You can almost picture the conversations in the boardrooms between the publishers and the developers: "Can't you throw in a little gratuitous action so the teenagers will buy it? Just look at how well Grand Theft Auto did!" And so it happened. Maybe not exactly like that, but more or less. A string of otherwise solid adventure games were knocked down a few pegs by the addition of action elements: Gabriel Knight 3, Tex Murphy: Overseer, Broken Sword: The Sleeping Dragon, Uru: Ages Beyond Myst, and I'm sure there were many more. According to PC Data figures, Broken Sword 3 only managed to sell 3000 units on the PC from mid-November 2003 when it was released through Christmas! And this is a game that had a legion of dedicated fans amongst the "Faithful 500,000" built up by its two predecessors. In addition to the action elements, Revolution developed the game primarily for the console. The result was a set of controls (no mouse!) that may have suited a gamepad, but was completely unmanageable from a PC perspective. Thus even myself, an avowed crossover gamer who has completed Half-Life three times (just had to play it in XP too, didn't I?), could not come to grips with the controls. Any time my character had to run, I panicked and often ran in the exact opposite direction from the intended one. The end result was utter frustration at having to play sequences over and over again - and I hated this. I played it because I had played the previous Broken Swords, and didn't want to miss anything. Silly me. I don't know how it fared sales-wise on the consoles, but the PC figures speak for themselves.
Uru did so poorly (about 76,000 copies through Christmas), that the Miller brothers decided to pull the plug on the on-line version - and I thought that was the whole point of the exercise in the first place. The single player version was supposed to act as a catalyst for the on-line extravaganza, Uru Live. What happened here? Another difficult to manage control system coupled with gratuitous jumping and pushing puzzles apparently turned off a lot of players. Die, restore, die, restore, again and again. Why is this level of frustration necessary in what is ostensibly a cerebral puzzle game?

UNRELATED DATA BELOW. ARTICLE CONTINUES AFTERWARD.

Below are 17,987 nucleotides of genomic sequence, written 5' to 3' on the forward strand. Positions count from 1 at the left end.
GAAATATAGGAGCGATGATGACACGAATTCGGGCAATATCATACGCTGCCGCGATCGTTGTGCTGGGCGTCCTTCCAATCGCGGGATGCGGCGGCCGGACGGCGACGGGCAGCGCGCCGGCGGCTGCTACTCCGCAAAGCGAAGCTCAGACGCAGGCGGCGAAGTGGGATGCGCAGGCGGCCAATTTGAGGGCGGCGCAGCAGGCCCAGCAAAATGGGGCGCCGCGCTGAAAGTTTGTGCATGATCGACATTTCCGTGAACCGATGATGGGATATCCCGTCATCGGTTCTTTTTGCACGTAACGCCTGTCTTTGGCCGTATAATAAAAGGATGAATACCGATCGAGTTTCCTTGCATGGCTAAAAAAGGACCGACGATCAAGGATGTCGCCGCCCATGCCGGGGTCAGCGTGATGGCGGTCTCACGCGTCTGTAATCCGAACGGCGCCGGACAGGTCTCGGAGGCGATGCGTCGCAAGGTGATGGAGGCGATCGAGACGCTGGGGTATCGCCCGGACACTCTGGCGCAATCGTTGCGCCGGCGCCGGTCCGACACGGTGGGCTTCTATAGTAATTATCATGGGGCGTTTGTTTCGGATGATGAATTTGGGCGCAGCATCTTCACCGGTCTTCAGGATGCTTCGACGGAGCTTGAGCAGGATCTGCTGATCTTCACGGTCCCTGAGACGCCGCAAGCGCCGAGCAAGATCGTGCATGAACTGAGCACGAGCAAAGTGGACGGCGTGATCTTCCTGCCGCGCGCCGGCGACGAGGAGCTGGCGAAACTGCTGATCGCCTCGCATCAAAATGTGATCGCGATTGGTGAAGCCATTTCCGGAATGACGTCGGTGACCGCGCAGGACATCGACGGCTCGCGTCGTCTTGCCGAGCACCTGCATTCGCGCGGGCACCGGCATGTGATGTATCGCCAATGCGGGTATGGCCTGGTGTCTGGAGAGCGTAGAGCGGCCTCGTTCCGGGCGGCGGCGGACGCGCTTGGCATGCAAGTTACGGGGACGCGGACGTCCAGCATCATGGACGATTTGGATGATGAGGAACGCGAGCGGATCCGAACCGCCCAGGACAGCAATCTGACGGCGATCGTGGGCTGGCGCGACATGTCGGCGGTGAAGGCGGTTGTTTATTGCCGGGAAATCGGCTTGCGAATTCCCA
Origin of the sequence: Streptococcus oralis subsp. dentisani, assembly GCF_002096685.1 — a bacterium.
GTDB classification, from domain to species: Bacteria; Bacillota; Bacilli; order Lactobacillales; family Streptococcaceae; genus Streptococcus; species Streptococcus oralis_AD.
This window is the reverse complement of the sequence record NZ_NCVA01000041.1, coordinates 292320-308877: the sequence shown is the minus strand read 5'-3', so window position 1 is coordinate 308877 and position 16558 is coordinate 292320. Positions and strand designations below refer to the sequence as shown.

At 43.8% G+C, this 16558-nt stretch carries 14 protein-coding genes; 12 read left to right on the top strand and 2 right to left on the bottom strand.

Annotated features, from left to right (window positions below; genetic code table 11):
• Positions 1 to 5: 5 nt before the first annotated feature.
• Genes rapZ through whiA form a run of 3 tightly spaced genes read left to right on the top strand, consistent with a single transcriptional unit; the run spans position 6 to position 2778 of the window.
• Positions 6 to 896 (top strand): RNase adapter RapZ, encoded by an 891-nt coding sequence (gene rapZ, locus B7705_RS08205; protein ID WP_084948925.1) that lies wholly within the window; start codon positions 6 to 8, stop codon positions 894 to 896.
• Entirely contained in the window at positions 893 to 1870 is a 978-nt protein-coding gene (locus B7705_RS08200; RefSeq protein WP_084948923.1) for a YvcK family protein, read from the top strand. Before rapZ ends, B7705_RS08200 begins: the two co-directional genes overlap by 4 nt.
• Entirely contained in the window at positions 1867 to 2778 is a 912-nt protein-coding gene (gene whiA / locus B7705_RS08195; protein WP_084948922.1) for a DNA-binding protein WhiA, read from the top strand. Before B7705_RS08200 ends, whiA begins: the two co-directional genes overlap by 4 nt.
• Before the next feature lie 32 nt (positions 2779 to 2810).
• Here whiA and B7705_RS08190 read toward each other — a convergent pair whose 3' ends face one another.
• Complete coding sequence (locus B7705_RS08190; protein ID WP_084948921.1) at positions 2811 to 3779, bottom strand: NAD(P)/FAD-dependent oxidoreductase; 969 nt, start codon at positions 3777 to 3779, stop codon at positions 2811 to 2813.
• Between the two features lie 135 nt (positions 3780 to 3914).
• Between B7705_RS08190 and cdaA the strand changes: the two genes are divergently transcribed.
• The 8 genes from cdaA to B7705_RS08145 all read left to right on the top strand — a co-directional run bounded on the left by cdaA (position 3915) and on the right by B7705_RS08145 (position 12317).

Just recently, Sam 'n Max: The Freelance Police was cancelled by LucasArts. I suspect they finally realised it would probably do no more than break even. There are only 500,000 potential customers after all, and it would have cost something like $2 million to produce, so why bother to spend the money in the first place if another Star Wars franchise could bring in a much higher return for the same investment? Hard to answer that one, huh? From that standpoint, it's not too difficult to draw the conclusion that when the bean counters are afoot... the game probably isn't. On the other hand, some excellent adventures have made it to market in recent years, even though the financial risks were considerable - most notably The Longest Journey and Syberia. They must have made some money because both of them have sequels in the works.
So with our favourite genre torn asunder by market pressures and a shrinking fan base, what hope have we that traditional adventures will continue to be produced? I maintain that there is quite a lot of hope, and it is largely in the form of independent game developers who don't need to sell 500,000 copies of their game just to break even. A shining example is Jonathan Boakes who almost single-handedly produced Dark Fall, one of the best horror adventures ever made. You see, as free or relatively inexpensive imaging and sound tools become increasingly available for the PC, adventure game development can go back to its roots: one person in a garage happily at work on their latest creation...
Copyright © Steve Metzler 2004.
All rights reserved.